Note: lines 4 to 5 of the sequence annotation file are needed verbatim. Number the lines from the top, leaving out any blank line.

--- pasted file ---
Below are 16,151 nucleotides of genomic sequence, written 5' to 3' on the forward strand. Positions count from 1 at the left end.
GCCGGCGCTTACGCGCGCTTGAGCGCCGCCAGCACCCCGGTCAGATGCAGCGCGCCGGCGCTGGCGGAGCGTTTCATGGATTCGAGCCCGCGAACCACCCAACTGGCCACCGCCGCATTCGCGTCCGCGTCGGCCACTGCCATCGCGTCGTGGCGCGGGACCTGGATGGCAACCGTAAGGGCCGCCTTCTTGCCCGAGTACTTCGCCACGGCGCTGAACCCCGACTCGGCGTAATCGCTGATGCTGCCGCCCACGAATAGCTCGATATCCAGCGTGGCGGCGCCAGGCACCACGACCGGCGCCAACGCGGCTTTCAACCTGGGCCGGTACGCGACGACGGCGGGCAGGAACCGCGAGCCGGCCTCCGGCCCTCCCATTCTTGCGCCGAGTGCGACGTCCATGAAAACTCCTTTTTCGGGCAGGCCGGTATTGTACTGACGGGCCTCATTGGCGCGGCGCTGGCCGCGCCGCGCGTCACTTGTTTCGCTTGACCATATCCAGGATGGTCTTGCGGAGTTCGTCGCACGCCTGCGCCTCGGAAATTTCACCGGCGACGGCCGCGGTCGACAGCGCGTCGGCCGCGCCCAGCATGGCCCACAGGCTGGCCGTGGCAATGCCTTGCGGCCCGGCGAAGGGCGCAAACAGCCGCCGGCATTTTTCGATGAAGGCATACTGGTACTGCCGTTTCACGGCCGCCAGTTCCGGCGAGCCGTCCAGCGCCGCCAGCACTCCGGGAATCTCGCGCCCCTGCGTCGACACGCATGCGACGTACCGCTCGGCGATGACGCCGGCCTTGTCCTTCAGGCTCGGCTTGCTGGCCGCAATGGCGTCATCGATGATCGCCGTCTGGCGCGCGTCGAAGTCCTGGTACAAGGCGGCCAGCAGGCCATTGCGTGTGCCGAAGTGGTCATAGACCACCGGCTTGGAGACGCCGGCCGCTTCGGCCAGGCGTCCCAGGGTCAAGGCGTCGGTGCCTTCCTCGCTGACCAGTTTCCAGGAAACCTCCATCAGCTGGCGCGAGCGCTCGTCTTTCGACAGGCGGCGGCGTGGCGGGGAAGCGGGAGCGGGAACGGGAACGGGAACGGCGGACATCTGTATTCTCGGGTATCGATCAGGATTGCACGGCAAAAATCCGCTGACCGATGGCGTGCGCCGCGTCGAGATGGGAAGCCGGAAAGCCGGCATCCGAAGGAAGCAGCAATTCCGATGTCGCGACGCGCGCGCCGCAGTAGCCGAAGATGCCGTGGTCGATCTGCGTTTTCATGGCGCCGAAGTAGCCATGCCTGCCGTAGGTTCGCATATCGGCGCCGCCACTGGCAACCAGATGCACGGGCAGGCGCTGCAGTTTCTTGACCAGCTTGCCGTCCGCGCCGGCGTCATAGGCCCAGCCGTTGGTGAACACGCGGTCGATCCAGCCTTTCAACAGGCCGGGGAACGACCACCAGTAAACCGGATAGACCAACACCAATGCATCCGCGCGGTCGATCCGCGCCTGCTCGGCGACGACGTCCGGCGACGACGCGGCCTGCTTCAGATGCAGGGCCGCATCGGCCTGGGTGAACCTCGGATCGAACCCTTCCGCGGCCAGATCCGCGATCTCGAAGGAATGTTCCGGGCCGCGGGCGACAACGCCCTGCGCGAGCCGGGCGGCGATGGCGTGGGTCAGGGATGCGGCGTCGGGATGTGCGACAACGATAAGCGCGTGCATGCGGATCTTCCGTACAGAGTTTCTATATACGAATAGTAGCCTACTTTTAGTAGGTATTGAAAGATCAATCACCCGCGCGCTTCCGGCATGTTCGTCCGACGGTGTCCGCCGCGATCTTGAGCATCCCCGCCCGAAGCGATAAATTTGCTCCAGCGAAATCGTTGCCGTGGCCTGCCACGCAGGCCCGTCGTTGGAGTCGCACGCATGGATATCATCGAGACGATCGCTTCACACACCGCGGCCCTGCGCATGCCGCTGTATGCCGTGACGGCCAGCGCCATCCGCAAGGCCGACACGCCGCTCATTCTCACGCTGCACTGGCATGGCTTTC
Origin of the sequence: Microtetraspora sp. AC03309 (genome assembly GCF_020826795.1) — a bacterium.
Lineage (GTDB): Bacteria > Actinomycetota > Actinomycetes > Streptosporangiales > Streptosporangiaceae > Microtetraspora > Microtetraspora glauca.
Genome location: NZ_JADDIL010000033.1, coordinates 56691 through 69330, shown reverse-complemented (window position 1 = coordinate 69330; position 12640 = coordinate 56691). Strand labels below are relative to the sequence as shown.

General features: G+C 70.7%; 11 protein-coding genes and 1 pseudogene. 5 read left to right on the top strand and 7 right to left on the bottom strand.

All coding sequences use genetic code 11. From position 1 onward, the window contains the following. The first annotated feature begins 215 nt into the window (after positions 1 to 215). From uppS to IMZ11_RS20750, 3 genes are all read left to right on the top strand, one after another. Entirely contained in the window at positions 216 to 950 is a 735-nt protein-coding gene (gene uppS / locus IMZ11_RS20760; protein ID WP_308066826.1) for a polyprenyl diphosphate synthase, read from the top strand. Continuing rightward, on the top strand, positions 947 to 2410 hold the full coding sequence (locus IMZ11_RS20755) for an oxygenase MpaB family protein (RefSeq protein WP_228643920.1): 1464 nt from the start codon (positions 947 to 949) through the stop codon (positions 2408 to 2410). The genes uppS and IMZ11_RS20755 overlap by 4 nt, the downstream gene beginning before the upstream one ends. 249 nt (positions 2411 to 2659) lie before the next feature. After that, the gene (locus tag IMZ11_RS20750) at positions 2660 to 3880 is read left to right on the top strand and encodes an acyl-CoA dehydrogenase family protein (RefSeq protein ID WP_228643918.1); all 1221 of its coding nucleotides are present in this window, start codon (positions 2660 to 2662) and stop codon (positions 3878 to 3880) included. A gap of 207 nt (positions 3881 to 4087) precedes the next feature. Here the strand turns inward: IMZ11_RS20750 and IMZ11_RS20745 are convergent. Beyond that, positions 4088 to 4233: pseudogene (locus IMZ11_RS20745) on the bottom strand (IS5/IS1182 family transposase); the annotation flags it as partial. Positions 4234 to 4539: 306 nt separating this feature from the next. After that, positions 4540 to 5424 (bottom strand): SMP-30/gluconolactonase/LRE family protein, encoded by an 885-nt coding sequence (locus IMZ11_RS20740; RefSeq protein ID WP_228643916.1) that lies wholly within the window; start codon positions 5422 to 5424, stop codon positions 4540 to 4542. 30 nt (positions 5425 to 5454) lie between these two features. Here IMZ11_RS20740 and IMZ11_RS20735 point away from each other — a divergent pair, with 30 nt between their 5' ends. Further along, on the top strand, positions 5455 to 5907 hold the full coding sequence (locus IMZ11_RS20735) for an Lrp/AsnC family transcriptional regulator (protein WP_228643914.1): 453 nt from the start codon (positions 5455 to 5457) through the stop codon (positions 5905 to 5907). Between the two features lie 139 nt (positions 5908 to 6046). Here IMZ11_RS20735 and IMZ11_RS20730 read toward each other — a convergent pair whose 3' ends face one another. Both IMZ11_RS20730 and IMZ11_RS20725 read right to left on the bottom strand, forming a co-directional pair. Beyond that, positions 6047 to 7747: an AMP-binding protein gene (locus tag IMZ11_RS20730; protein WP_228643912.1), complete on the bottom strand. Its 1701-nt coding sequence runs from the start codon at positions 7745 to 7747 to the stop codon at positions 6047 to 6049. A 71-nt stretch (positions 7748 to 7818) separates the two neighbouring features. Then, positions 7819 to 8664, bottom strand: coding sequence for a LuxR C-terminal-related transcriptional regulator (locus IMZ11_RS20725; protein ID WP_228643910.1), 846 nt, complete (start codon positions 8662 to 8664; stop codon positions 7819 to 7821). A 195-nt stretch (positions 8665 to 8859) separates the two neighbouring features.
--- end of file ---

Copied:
Lineage (GTDB): Bacteria > Actinomycetota > Actinomycetes > Streptosporangiales > Streptosporangiaceae > Microtetraspora > Microtetraspora glauca.
Genome location: NZ_JADDIL010000033.1, coordinates 56691 through 69330, shown reverse-complemented (window position 1 = coordinate 69330; position 12640 = coordinate 56691). Strand labels below are relative to the sequence as shown.